In previous elections, pre-election polls (as well as exit polls, mostly) often turned out wrong, but the errors were mostly in one direction. This time, there was a wide variation in pre-poll predictions and pollsters recognised that this was due to uncertainty about the turnout of young voters. This has reportedly made the difference this time.
Of course, the call for the election and the initial campaign, had focused on Brexit issues and the need for a strong negotiating position with an enhanced majority for the Tories in Parliament. This was though to help a “hard Brexit” deal and even to walk out if needed (no deal better than a bad deal).
But this election turned out to be much more than Brexit. “Economics is as much about humanity as policy”. Professor Swati Dhingra of the London School of Economics, in her article Salvaging Brexit, had written about the “long years of economic neglect”, leading to the disaffection and disillusion of large swathes of the UK population. Successful Brexit negotiations or not, by the time of the vote, the sustained cuts in healthcare, education and other social sectors—in real terms—had assumed larger dimensions.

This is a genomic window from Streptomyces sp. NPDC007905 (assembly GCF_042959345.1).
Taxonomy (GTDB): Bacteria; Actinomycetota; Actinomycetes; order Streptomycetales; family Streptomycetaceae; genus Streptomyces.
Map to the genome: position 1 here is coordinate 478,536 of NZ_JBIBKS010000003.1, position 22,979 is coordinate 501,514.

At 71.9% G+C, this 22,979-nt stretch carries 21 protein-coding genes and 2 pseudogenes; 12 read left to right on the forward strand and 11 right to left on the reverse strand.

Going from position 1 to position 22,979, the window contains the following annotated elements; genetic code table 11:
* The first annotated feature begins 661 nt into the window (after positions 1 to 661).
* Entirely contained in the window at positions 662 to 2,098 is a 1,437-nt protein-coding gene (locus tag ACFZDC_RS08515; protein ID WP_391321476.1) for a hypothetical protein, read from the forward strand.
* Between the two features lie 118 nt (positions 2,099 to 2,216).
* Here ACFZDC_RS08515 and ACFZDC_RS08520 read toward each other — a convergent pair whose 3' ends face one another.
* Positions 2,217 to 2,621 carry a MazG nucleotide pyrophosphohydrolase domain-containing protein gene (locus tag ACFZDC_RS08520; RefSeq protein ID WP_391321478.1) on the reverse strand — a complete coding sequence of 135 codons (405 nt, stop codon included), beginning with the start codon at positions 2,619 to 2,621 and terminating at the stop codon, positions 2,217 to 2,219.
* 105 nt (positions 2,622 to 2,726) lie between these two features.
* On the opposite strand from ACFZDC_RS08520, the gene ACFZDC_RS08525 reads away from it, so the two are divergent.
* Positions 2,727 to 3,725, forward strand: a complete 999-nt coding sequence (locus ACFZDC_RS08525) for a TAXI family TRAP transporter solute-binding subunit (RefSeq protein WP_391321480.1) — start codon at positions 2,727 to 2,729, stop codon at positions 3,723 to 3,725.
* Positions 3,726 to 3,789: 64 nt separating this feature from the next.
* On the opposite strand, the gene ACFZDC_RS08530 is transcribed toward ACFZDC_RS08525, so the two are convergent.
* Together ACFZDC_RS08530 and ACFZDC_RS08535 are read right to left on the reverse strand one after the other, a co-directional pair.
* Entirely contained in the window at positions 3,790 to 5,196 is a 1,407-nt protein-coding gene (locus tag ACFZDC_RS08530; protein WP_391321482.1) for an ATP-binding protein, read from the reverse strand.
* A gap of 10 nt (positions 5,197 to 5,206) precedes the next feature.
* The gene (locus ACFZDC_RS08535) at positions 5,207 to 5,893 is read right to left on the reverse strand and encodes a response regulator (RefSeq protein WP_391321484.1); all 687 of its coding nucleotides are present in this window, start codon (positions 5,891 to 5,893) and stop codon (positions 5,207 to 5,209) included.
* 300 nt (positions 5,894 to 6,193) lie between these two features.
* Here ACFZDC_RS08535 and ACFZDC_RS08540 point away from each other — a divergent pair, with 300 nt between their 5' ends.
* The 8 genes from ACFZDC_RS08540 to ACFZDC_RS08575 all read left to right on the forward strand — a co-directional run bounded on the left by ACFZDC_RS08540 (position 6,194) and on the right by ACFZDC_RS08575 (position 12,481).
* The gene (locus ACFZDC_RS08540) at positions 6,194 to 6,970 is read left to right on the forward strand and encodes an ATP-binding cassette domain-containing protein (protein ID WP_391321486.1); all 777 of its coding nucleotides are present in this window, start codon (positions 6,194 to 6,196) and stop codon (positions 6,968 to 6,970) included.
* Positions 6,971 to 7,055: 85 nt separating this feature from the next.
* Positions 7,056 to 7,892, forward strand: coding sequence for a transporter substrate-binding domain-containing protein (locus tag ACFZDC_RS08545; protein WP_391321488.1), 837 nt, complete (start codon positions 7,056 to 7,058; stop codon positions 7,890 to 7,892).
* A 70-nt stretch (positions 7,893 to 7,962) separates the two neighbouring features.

This was mostly missed in the traditional media coverage on issues and personalities. While the mainstream media, electronic and print, tore the Labour leadership and party manifesto and agenda apart, there was a growing traction of the issues raised by Labour in the social media (For the Many, Not the Few). Facebook, YouTube and Twitter were used to motivate voters, particularly the youth. BBC Trending pointed out that some of the most active Facebook “filter bubbles” was filled with Corbynistas.